Unsurprisingly, multiple lawsuits have been filed across the country seeking the partial return of tuition and other fees paid by students during the periods when universities and colleges were forced to resort to online teaching environments. The Third Circuit Court of Appeals recently issued a decision on one such lawsuit, joining several other courts around the country that have found that students may maintain breach of contract claims against universities based on COVID-19 campus closures.
In the present lawsuit, former students at the University of Pittsburgh and Temple University (the “Universities”) filed class actions against the Universities, arguing that they had bargained and paid for in-person classes and services and had instead received a materially different educational experience consisting of fully remote classes and services. As remedies, the students sought partial refunds of tuition and other fees paid during the Spring 2020 semester.
Initially, district courts hearing the cases dismissed the actions finding that the students had signed Financial Responsibility Agreements (FRAs). The FRAs were fully integrated agreements that governed the relationship between the parties with respect to tuition and fees, and the FRAs did not guarantee in-person learning environments. The courts also found that the students had failed to state a claim for breach of an implied contract because they could not identify any specific and identifiable promise that the Universities had broken.
On August 11, 2023, the Third Circuit reversed in part the district court’s decision after finding that the FRAs functioned as promissory notes that set forth the student’s payment obligations but did not govern the Universities’ obligations to the students. Importantly, the court found that the students had sufficiently pled claims for implied contracts based on:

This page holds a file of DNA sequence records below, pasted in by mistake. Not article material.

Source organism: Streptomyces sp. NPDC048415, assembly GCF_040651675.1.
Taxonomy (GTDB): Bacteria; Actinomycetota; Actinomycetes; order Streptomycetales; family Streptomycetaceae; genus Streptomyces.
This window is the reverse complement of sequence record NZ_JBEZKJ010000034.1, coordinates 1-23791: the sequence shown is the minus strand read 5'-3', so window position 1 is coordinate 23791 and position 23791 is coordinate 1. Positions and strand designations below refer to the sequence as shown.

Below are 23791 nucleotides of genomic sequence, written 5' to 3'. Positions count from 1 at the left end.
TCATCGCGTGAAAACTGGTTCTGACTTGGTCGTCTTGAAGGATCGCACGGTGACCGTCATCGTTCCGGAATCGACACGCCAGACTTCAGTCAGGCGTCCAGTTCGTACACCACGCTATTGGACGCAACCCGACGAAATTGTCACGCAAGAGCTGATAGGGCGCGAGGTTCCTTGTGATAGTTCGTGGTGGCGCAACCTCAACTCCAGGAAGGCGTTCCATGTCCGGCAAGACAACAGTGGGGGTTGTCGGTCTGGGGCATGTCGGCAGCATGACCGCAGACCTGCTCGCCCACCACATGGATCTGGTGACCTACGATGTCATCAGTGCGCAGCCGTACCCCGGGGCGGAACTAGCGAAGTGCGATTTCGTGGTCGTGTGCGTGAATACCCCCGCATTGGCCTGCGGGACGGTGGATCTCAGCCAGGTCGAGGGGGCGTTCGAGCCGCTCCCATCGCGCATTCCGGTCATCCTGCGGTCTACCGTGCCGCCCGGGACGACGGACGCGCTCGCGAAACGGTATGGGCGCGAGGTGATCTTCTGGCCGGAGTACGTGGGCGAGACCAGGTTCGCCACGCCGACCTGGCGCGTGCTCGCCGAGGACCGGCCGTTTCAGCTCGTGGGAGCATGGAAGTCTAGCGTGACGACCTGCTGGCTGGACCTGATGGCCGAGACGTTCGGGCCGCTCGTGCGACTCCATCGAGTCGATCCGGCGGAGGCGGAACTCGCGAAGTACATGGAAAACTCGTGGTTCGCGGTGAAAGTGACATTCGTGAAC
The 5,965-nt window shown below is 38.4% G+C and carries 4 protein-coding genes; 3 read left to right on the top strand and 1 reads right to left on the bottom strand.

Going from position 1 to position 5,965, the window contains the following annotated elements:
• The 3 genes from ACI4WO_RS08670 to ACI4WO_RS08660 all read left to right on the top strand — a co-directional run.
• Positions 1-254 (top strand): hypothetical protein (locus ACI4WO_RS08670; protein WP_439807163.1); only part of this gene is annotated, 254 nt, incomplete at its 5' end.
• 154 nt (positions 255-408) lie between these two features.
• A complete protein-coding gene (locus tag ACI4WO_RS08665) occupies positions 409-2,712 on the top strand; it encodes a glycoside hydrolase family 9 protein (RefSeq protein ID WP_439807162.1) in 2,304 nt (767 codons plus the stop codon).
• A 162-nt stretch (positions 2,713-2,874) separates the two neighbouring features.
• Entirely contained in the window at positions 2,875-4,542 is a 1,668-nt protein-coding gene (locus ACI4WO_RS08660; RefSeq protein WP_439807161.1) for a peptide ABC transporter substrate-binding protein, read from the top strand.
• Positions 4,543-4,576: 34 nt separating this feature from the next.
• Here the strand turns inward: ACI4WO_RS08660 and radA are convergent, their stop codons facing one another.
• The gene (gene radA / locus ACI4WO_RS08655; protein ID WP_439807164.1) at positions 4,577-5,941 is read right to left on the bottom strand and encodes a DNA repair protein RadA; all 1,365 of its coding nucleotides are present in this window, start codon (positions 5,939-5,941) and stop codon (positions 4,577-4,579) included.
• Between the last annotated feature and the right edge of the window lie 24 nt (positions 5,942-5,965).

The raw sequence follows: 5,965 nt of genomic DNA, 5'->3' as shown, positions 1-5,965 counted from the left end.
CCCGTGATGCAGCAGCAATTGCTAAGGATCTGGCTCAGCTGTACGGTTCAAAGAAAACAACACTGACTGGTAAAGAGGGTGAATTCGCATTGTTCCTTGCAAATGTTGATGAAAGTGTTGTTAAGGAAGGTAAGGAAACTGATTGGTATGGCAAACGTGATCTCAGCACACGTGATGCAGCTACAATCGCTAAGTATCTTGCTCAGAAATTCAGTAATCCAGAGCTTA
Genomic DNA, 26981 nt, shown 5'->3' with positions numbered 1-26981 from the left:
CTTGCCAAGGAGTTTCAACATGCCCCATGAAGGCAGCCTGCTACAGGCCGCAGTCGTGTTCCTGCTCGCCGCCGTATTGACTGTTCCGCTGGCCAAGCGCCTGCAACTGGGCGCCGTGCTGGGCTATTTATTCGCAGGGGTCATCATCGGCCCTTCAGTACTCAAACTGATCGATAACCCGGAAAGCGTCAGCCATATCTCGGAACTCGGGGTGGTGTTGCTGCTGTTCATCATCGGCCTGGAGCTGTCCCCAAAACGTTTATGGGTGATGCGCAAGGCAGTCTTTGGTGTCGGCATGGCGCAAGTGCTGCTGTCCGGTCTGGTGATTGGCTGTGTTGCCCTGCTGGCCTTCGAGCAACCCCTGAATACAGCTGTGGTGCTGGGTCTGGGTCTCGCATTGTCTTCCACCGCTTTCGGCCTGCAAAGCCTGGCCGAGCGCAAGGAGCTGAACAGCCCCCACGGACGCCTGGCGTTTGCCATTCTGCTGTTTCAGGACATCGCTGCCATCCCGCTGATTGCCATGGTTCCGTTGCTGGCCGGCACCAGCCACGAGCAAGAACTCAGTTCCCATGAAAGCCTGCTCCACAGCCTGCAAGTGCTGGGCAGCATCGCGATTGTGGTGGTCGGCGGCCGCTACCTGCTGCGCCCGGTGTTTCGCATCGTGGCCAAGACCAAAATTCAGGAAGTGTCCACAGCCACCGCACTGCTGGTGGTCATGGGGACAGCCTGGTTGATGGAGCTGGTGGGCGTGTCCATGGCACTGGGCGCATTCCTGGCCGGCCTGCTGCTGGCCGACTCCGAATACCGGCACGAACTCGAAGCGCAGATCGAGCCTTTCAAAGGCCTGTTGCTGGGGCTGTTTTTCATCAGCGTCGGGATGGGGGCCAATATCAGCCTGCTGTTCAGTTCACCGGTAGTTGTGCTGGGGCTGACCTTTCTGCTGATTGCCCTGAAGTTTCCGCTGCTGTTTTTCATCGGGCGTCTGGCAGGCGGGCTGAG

Although the court highlighted that not every benefit offered by a university gives rise to a contract, at the pleading stage, the Universities’ frequent references to the benefits of in-person education, the practice of offering in-person classes prior to the pandemic, and their different pricing for online education were sufficient to state claims for breach of contract. Accordingly, the court reversed the district courts and remanded the case for further proceedings to determine whether the students could show that the Universities had breached contracts with the students by charging full tuition and fees during a period when classes were fully online and on-campus services were not provided during the semester.
With this decision, the Third Circuit joins various courts around the country that have allowed similar lawsuits against universities to proceed. Klehr Harrison’s Education Industry Group will continue to monitor the development of these cases and remain available to discuss any potential impact these decisions may have on your institution.
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